Western New York's Wyoming County is the state's top dairy region, producing more than a billion pounds of milk every year. It's probably been all about milk for a long time. But who knew that the winds of change could blow through the upstate county, carrying with them intrigue worthy of a spy thriller?
It's also really windy up there near Buffalo, so big wind developers have moved in, reportedly spending $655 million on three large-scale projects, with more to come. For local farmers, wind can be very lucrative, according to the Buffalo News. Landowners get as much as $8,000 annually for every turbine located on their property. And the towns themselves get direct payments, which has allowed at least three of them to virtually give up on collecting local property taxes.
There's a lot of money at stake, maybe too much, and when some neighbors are getting big annual payments and others get nothing but a view of wind turbines, dissension is inevitable. But bribes and threats seem a bit much.
In late October, two wind companies doing business in the area agreed to abide by a tough code of conduct put in place by New York Attorney General Andrew Cuomo. As the New York Times described it, the code was the result of an investigation into whether the companies had "bribed or intimidated municipal officials to approve wind projects.... According to some complaints, local officials received gifts and jobs in return for their support [of the projects]."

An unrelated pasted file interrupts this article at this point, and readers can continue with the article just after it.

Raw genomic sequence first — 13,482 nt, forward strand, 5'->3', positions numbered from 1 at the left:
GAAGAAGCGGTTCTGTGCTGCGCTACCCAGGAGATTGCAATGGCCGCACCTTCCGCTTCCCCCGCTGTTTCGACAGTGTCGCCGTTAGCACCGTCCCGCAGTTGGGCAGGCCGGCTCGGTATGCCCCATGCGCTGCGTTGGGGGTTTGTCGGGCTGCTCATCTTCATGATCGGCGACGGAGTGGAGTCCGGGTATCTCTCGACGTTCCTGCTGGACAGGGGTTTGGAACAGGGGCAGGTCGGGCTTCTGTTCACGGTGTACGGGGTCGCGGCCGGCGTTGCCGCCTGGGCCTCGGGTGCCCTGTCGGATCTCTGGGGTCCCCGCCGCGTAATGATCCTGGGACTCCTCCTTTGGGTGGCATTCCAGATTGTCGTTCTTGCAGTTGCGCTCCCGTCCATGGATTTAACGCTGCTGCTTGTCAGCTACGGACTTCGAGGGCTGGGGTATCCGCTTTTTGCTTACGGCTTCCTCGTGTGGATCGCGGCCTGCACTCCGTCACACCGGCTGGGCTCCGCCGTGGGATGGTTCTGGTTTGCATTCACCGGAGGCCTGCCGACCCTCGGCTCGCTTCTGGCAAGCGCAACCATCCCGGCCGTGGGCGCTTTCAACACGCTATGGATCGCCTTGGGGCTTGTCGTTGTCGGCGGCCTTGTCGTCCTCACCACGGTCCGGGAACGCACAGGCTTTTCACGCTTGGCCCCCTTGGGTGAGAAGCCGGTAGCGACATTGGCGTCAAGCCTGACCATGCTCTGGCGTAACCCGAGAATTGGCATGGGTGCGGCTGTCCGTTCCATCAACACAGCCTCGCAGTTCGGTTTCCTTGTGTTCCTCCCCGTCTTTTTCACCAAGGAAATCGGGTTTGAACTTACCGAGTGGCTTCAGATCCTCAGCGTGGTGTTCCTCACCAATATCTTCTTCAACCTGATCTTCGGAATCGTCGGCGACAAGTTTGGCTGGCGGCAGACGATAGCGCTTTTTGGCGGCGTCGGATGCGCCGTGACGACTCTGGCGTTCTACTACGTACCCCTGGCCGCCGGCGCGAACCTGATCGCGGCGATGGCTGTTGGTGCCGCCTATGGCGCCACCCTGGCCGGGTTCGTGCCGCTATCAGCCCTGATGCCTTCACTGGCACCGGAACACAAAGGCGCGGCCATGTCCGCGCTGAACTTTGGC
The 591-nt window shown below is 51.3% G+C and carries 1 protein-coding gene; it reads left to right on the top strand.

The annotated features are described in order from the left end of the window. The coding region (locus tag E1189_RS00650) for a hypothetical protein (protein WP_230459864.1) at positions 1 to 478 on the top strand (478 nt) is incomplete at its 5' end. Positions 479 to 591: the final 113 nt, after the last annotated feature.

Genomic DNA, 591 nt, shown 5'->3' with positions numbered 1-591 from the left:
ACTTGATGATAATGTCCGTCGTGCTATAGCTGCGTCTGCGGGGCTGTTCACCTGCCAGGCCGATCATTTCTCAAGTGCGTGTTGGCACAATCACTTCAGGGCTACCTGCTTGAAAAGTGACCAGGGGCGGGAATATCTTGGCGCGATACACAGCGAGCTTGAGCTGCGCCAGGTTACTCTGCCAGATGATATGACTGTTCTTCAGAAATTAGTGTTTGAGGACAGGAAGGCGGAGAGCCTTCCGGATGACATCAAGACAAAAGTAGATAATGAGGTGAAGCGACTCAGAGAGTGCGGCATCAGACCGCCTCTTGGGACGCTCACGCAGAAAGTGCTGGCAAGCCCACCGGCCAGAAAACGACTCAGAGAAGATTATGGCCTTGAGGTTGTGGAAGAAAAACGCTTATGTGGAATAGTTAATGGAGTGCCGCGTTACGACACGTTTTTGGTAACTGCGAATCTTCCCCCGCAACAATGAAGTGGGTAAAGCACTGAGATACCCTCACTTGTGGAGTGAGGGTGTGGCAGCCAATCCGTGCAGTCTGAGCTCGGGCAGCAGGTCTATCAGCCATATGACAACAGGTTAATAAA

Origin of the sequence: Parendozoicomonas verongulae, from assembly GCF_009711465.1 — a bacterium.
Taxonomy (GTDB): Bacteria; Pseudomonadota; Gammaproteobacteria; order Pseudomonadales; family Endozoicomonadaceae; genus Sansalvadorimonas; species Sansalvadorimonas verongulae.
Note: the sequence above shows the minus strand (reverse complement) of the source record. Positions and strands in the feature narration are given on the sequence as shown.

In one case, according to the News, a local official voted for the project even though his brother-in-law had five turbines on his property. "He's not really a brother-in-law," the official said. "His wife and my wife are sisters."
Nobody got prosecuted as a result of the investigation. But under the new code, the two companies agreed not to hire town officials responsible for approving wind projects, or pay off those officials' relatives. The fine is $50,000 for a first offense, $100,000 for a second.
Things may calm down a bit because the worldwide recession has cut into the big money behind wind power. Global financing for renewables as a whole fell from $23.2 billion in the second quarter of 2008 to $17.8 billion in the third, and several wind companies have had to delay projects.
Still, there are nine large wind farms with 451 towers operating in New York State, and 840 more turbines at least in planning stages.
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